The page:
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Raspberry Pi HAT offers NMEA 2000 link for marine applications

Jan 21, 2021 — by Eric Brown 3,806 views

Copperhill’s $99 “PiCAN-M” HAT for the Raspberry Pi provides CAN-based NMEA 2000 and RS-422 driven NMEA 0183 ports for marine applications. The HAT includes a 3A SMPS supply and a Qwiic link.

In 2019, Copperhill Technologies launched a PiCAN3 CAN-Bus HAT for the Raspberry Pi 4. The new PiCAN-M (for Marine), built for Copperhill by SK Pang, offers a marine-specific, NMEA 2000 compatible version of CAN. The $98.50 HAT also supplies an RS-422-based NMEA 0183 interface plus a Qwiic interface for adding SparkFun’s Qwiic add-ons.



PiCAN-M with (left) and without the Raspberry Pi
(click images to enlarge)

Copperhill also launched an Arduino compatible Teensy 4.0 NMEA 2000 board for $99.95 with a 240 x 240-pixel IPS screen and a version with a 480 x 320-pixel 3.5-inch touchscreen for $114.95. Both Teensy boards are limited to NMEA 2000 and Qwiic connections.

NMEA standards for marine technology are established by the National Marine Electronics Association (NMEA). The earlier NMEA 0183 has drifted beyond the high seas and landed on terrestrial GPS devices for linking serial data to positioning. For example, we have seen NMEA 0183 support built into GPS devices used on handheld computers such as Epiq’s Matchstiq Z1 SDR device.

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The newer, CAN-based NMEA 2000 standard “defines a low-cost, modest capacity, bi-directional, multi-transmitter, multi-receiver instrument network,” according to Copperhill’s PiCAN-M announcement on Digital Journal. Typical data on an NMEA 2000 network used on a boat or ship include position latitude and longitude, GPS status, steering commands to autopilots, waypoint lists, wind sensor data, engine sensor data, depth sounder sensor data, and battery status data.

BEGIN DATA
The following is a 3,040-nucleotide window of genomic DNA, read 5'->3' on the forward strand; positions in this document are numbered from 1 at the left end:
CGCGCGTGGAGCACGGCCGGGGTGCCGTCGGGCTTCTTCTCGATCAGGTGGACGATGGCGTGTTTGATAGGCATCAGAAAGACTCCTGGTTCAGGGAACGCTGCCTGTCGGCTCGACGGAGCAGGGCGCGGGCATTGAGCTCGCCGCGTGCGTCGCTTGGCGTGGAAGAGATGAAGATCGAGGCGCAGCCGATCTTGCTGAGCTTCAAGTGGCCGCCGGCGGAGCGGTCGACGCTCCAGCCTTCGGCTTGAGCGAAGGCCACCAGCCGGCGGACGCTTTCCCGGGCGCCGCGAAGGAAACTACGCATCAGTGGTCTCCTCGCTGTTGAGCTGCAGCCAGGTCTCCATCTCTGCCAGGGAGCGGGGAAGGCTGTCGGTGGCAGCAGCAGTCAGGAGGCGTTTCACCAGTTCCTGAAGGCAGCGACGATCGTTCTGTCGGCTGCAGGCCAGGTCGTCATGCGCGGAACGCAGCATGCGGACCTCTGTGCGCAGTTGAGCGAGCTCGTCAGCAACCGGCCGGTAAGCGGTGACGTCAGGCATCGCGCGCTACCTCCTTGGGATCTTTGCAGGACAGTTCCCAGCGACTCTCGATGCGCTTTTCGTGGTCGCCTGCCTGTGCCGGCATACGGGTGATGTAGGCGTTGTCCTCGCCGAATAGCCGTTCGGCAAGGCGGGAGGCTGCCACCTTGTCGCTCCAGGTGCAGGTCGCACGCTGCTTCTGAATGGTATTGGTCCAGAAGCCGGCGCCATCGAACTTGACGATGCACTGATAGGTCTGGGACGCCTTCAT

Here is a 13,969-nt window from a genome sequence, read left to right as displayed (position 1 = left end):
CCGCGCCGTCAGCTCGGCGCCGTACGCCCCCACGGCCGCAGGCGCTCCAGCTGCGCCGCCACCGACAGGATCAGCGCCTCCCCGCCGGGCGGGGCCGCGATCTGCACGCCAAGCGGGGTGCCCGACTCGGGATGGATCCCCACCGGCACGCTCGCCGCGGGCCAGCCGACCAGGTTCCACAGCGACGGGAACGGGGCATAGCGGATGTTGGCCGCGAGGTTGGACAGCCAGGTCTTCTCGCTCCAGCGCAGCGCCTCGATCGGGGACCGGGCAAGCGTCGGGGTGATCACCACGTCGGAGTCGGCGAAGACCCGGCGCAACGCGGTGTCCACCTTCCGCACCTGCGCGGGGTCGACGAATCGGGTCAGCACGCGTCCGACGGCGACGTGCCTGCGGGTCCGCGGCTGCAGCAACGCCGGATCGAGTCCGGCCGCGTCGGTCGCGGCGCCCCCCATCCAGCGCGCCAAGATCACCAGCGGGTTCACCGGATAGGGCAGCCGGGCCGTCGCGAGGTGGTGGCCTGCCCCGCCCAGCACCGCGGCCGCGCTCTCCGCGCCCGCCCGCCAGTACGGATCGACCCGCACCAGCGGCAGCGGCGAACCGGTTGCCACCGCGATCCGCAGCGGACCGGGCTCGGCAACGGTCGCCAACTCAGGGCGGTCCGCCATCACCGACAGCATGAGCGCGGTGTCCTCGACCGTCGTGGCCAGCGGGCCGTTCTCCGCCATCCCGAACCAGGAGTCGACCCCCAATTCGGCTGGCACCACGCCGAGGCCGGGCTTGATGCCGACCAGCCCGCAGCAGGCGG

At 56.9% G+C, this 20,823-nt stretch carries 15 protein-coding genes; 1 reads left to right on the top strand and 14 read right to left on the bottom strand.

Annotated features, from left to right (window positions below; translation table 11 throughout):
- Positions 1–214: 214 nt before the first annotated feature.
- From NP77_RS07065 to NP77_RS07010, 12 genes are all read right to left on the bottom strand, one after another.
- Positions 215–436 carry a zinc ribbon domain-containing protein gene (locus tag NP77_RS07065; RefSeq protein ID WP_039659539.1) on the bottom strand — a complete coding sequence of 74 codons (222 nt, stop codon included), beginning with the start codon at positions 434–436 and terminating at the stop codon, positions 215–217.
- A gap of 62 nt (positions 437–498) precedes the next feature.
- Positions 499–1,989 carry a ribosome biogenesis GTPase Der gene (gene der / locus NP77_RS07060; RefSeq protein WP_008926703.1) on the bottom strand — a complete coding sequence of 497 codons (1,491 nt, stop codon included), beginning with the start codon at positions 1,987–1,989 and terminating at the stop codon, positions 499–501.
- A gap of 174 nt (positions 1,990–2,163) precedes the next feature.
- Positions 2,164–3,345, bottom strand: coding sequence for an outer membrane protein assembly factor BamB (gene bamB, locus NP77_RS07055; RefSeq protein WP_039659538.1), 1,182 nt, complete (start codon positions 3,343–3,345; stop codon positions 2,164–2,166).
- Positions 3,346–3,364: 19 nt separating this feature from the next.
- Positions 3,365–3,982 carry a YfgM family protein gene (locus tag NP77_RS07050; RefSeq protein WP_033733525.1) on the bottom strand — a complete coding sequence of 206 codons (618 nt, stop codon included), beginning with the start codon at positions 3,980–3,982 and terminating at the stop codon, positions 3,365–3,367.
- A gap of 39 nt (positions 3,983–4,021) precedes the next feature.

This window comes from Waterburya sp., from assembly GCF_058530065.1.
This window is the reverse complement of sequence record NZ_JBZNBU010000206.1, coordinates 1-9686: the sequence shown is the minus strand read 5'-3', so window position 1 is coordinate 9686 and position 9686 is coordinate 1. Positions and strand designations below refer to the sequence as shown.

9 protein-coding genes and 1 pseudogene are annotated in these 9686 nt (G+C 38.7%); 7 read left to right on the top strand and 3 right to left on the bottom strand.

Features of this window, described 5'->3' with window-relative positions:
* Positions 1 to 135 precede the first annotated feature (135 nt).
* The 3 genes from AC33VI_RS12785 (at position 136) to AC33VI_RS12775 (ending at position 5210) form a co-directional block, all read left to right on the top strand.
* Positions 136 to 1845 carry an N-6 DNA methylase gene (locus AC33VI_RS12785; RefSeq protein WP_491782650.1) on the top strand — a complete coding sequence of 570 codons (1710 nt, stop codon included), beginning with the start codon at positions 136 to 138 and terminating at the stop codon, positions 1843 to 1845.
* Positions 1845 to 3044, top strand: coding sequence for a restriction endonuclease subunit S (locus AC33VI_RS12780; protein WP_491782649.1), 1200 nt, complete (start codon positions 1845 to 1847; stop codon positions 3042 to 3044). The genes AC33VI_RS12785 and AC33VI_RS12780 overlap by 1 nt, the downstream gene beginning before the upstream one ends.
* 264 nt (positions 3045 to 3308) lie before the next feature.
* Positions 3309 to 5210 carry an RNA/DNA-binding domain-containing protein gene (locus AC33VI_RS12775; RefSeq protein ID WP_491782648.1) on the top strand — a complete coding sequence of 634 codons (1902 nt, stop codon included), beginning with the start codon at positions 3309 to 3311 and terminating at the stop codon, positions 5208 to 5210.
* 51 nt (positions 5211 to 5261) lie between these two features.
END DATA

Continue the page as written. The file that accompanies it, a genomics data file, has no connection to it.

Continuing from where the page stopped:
Copperhill conceptual diagram of a NMEA 2000 network (left) and a NMEA 0183 driven OpenCPN chart plotting screen
(click images to enlarge)

The PiCAN-M supports marine applications such as OpenCPN (Open Chart Plotter Navigator) and Signal K, an open data format for marine use based on JSON, WebSockets, and HTTP. Signal K enables easier data sharing via WiFi with mobile devices and via the Internet. There is also support for CANBoat, a suite of command-line driven programs that work with a NMEA 2000 network.


PiCAN-M detail view (left) and connected to a NMEA 2000 network and an unnamed QWIIC sensor module
(click images to enlarge)

The NMEA 2000 port is said to be implemented via a USB Type-C port, although we see nothing recognizable as such. The port is available with a SocketCAN driver and is said to be “120 Ω terminator ready.”

The NMEA 0183 interface uses a 5-pin terminal block. The PiCAN-M also integrates a 3A SMPS (Switch Mode Power Supply) to power the Raspberry Pi plus HAT from an onboard 12VDC source.

The Qwiic interface is based on I2C. There is also an LED and 40-pin GPIO extension. This is an open spec board with schematics and other resources.

 
Further information

The PiCAN-M HAT is available for $98.50, with free shipping within the U.S. More information may be found in the announcement and product page.
 

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